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Home and Heart
L. R. TarsitanoóSaint Andrew's Church, Savannah
The Twenty-second Sunday after Trinity - November 19, 2000
"Lord, we beseech thee to keep thy household the Church in continual godliness; that through thy protection it may be free from all adversities, and devoutly given to serve thee in good works, to the glory of thy Name; through Jesus Christ our Lord. Amen"  (The Collect for Twenty-second after Trinity).

This morningís Collect and Epistle serve as a prologue to todayís Gospel, which is itself an illustration of what our Lord meant when he taught us to pray to his Father "and forgive us our trespasses, as we forgive those who trespass against us." If the precondition of divine forgiveness is our willingness to forgive those who offend against us, then it makes eminently good sense to forgive our brothers "until seventy times seven" (Matt. 18:22). 

Even that number provided by our Lord Jesus Christ means more that a literal limit of "490 times." Introspection was never St. Peterís main gift, but even he must have paused to think "The Master means keep forgiving and never stop," rather than "Each of us is entitled to 490 sins, and then comes the abyss." The immediately following parable "Of the Unjust Servant" says as much, since a debt of 10,000 talents is a reminder that a single sin against God is rather like owing an unpayable debt of a "gozillion dollars" (see Matt. 18:24). In comparison to the debt that God has forgiven for each and every one of us, the sins of others against us (however awful) are chicken feed, like owing somebody twenty bucks until payday. 

But forgiveness is more than the "price" that Christians pay to be forgiven themselves. If forgiveness were just some sort of pragmatic business deal, a kind of cosmic tit-for-tat, then our Lord wouldnít have had to bother teaching us to call his Father in heaven "our Father" as well. There wouldnít be any need to think of those who offend us as "brothers," if all they were was an opportunity to rack up brownie points with God. The "something more" about forgiveness, the perspective to understand forgiveness, is what the Collect and Epistle provide for us, in support of the Gospel.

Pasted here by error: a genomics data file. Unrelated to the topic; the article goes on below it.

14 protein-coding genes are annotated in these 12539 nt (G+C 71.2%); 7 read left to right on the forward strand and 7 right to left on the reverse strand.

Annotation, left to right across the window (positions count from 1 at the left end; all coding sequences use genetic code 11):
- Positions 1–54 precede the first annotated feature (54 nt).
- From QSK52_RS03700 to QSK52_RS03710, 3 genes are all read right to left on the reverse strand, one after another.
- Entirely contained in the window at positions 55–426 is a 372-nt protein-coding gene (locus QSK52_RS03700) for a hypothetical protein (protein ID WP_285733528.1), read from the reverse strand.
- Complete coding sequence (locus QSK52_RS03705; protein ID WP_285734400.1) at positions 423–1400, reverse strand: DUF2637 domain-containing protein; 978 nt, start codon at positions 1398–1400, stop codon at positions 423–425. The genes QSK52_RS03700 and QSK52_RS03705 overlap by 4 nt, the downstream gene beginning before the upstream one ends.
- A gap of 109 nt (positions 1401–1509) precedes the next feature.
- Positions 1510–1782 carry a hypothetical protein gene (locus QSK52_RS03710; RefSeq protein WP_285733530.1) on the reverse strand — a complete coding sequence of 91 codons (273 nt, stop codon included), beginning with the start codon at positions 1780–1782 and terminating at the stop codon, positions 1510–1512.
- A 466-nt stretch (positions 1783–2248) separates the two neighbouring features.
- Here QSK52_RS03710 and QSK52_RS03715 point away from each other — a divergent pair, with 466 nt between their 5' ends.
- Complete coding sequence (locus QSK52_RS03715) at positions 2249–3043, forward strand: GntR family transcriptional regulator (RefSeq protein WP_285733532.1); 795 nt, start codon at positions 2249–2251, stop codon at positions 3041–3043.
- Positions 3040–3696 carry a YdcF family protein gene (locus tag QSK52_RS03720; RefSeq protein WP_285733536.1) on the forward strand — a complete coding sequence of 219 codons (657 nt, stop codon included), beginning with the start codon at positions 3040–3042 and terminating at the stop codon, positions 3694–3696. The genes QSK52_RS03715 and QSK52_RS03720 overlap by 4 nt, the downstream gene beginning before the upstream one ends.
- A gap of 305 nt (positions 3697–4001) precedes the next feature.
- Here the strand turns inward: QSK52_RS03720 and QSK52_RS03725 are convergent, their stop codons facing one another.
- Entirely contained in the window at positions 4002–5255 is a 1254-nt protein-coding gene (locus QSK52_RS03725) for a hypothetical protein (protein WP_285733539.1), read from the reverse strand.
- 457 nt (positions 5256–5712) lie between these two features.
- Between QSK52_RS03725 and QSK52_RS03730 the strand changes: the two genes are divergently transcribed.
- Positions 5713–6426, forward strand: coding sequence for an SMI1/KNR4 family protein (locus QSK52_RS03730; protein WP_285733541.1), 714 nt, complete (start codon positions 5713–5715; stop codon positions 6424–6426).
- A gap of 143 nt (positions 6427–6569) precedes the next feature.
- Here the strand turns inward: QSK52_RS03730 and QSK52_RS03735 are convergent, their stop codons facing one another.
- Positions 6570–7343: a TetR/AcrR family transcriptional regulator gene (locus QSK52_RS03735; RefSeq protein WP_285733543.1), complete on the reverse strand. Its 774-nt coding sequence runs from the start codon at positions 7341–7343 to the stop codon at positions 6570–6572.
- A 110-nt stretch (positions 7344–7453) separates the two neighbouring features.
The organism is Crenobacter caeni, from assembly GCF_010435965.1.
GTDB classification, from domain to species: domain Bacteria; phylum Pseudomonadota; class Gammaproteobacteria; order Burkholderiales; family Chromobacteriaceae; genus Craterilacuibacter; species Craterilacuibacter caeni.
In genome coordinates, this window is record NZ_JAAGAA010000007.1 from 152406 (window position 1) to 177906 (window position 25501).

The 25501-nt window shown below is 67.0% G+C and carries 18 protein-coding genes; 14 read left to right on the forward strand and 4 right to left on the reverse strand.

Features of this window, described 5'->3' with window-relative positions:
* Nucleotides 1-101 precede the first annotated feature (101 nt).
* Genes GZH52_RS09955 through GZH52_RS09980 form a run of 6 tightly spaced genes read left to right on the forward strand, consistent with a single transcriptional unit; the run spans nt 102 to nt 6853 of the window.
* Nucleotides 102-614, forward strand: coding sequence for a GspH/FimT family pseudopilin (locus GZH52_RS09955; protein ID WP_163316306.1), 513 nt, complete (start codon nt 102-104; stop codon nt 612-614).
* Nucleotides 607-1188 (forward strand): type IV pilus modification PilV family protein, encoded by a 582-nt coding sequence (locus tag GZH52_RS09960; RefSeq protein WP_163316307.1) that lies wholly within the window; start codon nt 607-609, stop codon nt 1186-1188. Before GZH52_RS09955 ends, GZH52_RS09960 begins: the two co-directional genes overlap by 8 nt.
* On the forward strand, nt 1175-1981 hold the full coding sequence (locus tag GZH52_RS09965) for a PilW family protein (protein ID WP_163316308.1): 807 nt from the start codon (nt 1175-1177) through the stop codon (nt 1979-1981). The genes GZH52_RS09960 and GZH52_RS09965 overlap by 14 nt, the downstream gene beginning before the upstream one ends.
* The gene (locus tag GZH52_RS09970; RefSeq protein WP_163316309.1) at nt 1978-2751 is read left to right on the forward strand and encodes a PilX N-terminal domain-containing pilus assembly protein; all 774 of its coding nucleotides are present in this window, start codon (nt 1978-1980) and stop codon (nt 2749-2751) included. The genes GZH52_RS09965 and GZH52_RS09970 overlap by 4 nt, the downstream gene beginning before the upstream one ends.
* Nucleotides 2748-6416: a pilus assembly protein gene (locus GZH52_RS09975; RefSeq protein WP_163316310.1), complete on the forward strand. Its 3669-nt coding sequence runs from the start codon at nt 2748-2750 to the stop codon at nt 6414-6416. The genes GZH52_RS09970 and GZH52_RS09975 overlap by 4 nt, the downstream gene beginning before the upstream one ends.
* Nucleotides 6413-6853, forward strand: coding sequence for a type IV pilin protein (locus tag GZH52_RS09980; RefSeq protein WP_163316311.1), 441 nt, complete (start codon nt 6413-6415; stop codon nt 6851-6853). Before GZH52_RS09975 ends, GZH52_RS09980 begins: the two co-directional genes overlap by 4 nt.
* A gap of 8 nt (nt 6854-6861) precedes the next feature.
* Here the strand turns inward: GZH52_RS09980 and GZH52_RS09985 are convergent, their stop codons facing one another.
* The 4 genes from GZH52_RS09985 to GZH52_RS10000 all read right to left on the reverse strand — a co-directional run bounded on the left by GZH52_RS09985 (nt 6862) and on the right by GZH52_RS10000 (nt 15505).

To explore that "something more," however, will require more than a superficial glance at the Collect and Epistle, since certain words in them carry a great deal more information in the original languages of their composition than they do in modern English. The Collect, for example, was written in Latin, at least thirteen or fourteen hundred years ago, so that where we ask God to keep "thy household the Church" in continual godliness, the original writer used the word "familia," from which our word "family" is derived.

"Familia," though, is a much more complicated word in Latin than it is English, where the word "family" usually makes us think of "a husband and a wife, along with their children." The English word also makes us think primarily of "love," perhaps even of indulgent love, as the basis of a family. The Latin word "familia," on the other hand, while it does not deny familial love, puts the stress on the idea of "order."

How so? It helps to know that in Latin "familia" is derived from the root words "famulus" and "famula," the words for male and female house-servants or slaves. Originally, then, the "familia" (or "family") meant only the slaves that were owned by a household, who lived under the authority of a household, and for whom the head of the household was responsible. Over time, however, the idea of "familia" (or "family") grew to include everyone who belonged to a household, whether by law or by blood, on the basis of the head of the householdís authority and responsibility to protect and to provide for absolutely everyone who lived under his roof. 

In this way, "familia" came to mean a complete household of both duty and love, which sense is intended by "household" in todayís Collect. The head of the household came to be known as "paterfamilias," "the father of the family," from combining the Latin words for "father" and "household." The words for "son" and "daughter" ("filus" and "filia") were also combined with "family," to name the "filiusfamilias" and "filiafamilias," the sons and daughters of the family who lived in their fatherís house and under his authority.